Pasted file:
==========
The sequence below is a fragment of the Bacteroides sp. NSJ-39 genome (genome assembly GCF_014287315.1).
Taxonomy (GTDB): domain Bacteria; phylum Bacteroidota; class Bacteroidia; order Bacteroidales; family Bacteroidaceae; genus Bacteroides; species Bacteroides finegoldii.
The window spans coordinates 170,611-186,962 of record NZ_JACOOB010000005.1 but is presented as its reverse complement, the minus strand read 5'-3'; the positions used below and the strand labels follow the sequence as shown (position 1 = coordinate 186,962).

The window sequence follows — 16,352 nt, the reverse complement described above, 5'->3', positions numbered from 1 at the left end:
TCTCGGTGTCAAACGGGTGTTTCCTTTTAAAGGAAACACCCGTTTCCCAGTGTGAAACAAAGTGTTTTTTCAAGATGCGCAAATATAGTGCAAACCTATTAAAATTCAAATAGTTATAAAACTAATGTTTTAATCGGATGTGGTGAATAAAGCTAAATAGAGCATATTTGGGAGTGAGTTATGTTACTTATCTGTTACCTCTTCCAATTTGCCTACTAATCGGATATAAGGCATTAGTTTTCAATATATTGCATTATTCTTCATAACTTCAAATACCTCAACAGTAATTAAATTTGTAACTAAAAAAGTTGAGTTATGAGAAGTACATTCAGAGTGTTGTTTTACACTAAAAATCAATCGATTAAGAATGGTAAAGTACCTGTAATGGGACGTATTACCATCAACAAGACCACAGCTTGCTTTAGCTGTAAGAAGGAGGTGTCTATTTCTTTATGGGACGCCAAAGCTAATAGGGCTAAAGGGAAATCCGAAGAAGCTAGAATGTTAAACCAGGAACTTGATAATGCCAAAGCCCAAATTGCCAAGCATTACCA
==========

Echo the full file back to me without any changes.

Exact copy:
The sequence below is a fragment of the Bacteroides sp. NSJ-39 genome (genome assembly GCF_014287315.1).
Taxonomy (GTDB): domain Bacteria; phylum Bacteroidota; class Bacteroidia; order Bacteroidales; family Bacteroidaceae; genus Bacteroides; species Bacteroides finegoldii.
The window spans coordinates 170,611-186,962 of record NZ_JACOOB010000005.1 but is presented as its reverse complement, the minus strand read 5'-3'; the positions used below and the strand labels follow the sequence as shown (position 1 = coordinate 186,962).

The window sequence follows — 16,352 nt, the reverse complement described above, 5'->3', positions numbered from 1 at the left end:
TCTCGGTGTCAAACGGGTGTTTCCTTTTAAAGGAAACACCCGTTTCCCAGTGTGAAACAAAGTGTTTTTTCAAGATGCGCAAATATAGTGCAAACCTATTAAAATTCAAATAGTTATAAAACTAATGTTTTAATCGGATGTGGTGAATAAAGCTAAATAGAGCATATTTGGGAGTGAGTTATGTTACTTATCTGTTACCTCTTCCAATTTGCCTACTAATCGGATATAAGGCATTAGTTTTCAATATATTGCATTATTCTTCATAACTTCAAATACCTCAACAGTAATTAAATTTGTAACTAAAAAAGTTGAGTTATGAGAAGTACATTCAGAGTGTTGTTTTACACTAAAAATCAATCGATTAAGAATGGTAAAGTACCTGTAATGGGACGTATTACCATCAACAAGACCACAGCTTGCTTTAGCTGTAAGAAGGAGGTGTCTATTTCTTTATGGGACGCCAAAGCTAATAGGGCTAAAGGGAAATCCGAAGAAGCTAGAATGTTAAACCAGGAACTTGATAATGCCAAAGCCCAAATTGCCAAGCATTACCA